When a company is interested in doing business with another company — or perhaps is even merging with or acquiring that company — it will want to perform a customer due diligence. This means having a close look at how the target company books its revenues. This will normally include a closer look at the target company’s sales, and an even closer look at customer profiles, price points, recurring revenues, contracts, financing plans and other aspects of the company’s customer operations. 

It is important to note that customer due diligence is also used by financial institutions as part of their KYC (Know your customer) or AML (anti-money laundering) activities, to ensure that the potential customer with whom they might begin a working relationship is not involved in illegal activities.

However, customer due diligence can take on a broader role for any company thinking about entering into a business relationship with another company, for the purpose of investigating any potential issues. 

Here are some considerations for a company interested in performing customer due diligence.

Top Customers

While no company will reveal its entire customer list to another company upon request, a company considering using the other company’s products or services will want to get a better idea of the other customers with whom the other company or vendor is engaged. This is important, for example, because if the vendor is already at capacity servicing its current client base, then the company considering purchasing that company’s services will not benefit.

As another scenario, the company considering hiring the vendor would want to know that it would receive the same level of attention that other customers receive, regardless of the size of the potential contract.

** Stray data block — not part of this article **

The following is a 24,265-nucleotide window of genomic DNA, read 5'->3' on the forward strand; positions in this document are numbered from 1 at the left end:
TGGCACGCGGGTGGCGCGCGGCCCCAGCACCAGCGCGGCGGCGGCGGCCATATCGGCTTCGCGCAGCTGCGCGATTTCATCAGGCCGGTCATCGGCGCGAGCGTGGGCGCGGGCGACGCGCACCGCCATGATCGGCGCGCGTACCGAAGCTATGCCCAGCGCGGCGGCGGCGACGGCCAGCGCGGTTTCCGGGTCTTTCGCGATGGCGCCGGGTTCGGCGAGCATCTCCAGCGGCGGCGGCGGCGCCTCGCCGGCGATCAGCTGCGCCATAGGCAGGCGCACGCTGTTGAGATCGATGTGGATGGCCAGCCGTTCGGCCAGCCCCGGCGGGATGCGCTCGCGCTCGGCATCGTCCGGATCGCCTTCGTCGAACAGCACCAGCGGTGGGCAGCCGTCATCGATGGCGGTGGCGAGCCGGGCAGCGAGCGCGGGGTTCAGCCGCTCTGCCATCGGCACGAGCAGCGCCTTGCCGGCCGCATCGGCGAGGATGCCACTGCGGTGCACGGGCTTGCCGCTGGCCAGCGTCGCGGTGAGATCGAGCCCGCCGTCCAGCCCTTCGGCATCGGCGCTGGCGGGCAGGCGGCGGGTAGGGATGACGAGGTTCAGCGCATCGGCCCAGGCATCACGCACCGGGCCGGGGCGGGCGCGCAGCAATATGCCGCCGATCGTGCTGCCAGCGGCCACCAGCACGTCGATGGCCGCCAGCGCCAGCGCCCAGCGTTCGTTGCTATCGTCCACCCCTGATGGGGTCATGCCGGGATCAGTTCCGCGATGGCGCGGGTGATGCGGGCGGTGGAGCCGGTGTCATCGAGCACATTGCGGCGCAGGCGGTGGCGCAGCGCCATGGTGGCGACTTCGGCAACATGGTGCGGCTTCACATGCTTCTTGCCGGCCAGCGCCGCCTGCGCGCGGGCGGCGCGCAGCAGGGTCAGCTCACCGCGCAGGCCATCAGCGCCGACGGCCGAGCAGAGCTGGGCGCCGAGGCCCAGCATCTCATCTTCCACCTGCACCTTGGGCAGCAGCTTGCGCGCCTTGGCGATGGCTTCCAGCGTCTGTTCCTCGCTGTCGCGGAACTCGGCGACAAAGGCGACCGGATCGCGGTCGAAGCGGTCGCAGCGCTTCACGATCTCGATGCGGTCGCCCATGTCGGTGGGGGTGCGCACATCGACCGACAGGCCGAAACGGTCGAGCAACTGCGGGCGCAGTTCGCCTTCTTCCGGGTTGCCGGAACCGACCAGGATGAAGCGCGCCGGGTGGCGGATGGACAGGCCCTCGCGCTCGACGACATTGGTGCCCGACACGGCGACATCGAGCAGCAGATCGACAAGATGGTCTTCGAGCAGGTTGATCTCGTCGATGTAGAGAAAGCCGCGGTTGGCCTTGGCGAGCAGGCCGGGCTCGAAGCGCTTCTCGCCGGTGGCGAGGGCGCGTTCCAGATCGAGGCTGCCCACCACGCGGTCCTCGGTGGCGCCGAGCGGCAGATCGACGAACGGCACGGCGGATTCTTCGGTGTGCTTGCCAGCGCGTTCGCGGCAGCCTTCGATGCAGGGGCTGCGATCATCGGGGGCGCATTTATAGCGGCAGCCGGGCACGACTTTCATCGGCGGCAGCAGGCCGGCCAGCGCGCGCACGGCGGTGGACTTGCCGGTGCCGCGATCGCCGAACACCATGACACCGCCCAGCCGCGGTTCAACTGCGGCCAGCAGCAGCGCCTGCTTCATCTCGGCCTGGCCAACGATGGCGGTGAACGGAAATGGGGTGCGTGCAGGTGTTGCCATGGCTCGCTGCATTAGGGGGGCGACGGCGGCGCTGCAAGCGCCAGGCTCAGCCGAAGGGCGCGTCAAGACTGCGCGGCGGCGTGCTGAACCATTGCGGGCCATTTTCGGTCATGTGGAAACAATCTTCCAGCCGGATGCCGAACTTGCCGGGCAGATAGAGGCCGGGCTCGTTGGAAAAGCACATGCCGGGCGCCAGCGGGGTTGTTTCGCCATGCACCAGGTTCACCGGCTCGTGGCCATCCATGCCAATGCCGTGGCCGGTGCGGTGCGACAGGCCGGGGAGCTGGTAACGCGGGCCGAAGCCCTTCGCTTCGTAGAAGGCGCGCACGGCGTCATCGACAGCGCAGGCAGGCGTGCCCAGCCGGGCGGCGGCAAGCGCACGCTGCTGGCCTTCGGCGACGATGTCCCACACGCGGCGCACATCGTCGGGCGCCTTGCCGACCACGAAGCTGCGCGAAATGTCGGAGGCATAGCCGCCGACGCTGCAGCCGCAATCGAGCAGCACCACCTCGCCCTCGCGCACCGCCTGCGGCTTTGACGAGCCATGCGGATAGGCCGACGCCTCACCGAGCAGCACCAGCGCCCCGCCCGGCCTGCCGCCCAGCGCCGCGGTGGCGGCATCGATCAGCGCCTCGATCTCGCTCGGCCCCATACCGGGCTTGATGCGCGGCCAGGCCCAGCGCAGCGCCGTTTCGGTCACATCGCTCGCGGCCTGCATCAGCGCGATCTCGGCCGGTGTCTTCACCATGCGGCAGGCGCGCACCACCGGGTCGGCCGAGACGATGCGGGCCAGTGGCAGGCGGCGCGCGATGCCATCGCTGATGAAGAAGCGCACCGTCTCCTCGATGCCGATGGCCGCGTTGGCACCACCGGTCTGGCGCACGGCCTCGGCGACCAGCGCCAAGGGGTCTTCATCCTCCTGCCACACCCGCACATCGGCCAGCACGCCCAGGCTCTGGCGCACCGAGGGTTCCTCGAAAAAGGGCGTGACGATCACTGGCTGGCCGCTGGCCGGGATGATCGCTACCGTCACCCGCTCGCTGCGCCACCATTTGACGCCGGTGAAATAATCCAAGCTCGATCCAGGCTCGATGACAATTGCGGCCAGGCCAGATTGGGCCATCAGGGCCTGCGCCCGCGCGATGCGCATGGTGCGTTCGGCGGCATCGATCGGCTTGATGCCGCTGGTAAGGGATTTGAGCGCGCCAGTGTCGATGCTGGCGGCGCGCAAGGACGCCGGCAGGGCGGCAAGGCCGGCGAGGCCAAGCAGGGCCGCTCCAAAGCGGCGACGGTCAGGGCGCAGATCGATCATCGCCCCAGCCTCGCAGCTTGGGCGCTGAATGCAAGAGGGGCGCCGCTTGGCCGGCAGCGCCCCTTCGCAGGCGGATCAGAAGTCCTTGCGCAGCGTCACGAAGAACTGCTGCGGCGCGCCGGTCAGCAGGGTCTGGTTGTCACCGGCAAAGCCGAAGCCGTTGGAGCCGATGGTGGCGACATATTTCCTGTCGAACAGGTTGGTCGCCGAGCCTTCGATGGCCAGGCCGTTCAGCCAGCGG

Insurance Coverage

As a way to limit exposure to risk, large companies generally require vendors with whom they do business to carry at least some form of general liability insurance. Publicly traded companies and financial institutions generally require additional forms of insurance. Understanding the insurance coverage in place by a vendor is essential when conducting customer due diligence.

Service Agreements

As an extension of a deeper understanding of top customers, a company evaluating a vendor must also uncover the typical service agreements offered by that company and how a potential contract with a service agreement component might differ. 

Credit Policies and Payment Plans

The credit policies and payment plans are also a key component of customer due diligence.

Customer Satisfaction

Customer due diligence should also include a review of customer satisfaction reports, studies or scores. These can be obtained from industry resources, or a third party can be hired to conduct a survey if time permits. 

Customer Due Diligence Made Safer and Stronger

A company entering into a business relationship with another company will want to conduct customer due diligence completely and safely. Any and all documents need to be shared frictionlessly anytime, anywhere, and via any platform of the companies’ choosing. 

More than simply offering cloud document storage and management, a virtual data room (VDR) includes features that not only facilitate sharing and document review but also incorporate the highest levels of security to prevent misuse or compromise. 

Organizations should consider an enterprise document security solution like Caplinked that has years of experience providing data rooms for organizations needing privacy as they engage in sensitive and complex transactions. Interested in learning how Caplinked can make your customer due diligence data more secure? Start your free trial today.

Jake Wengroff writes about technology and financial services. A former technology reporter for CBS Radio, Jake covers such topics as security, mobility, e-commerce, and IoT.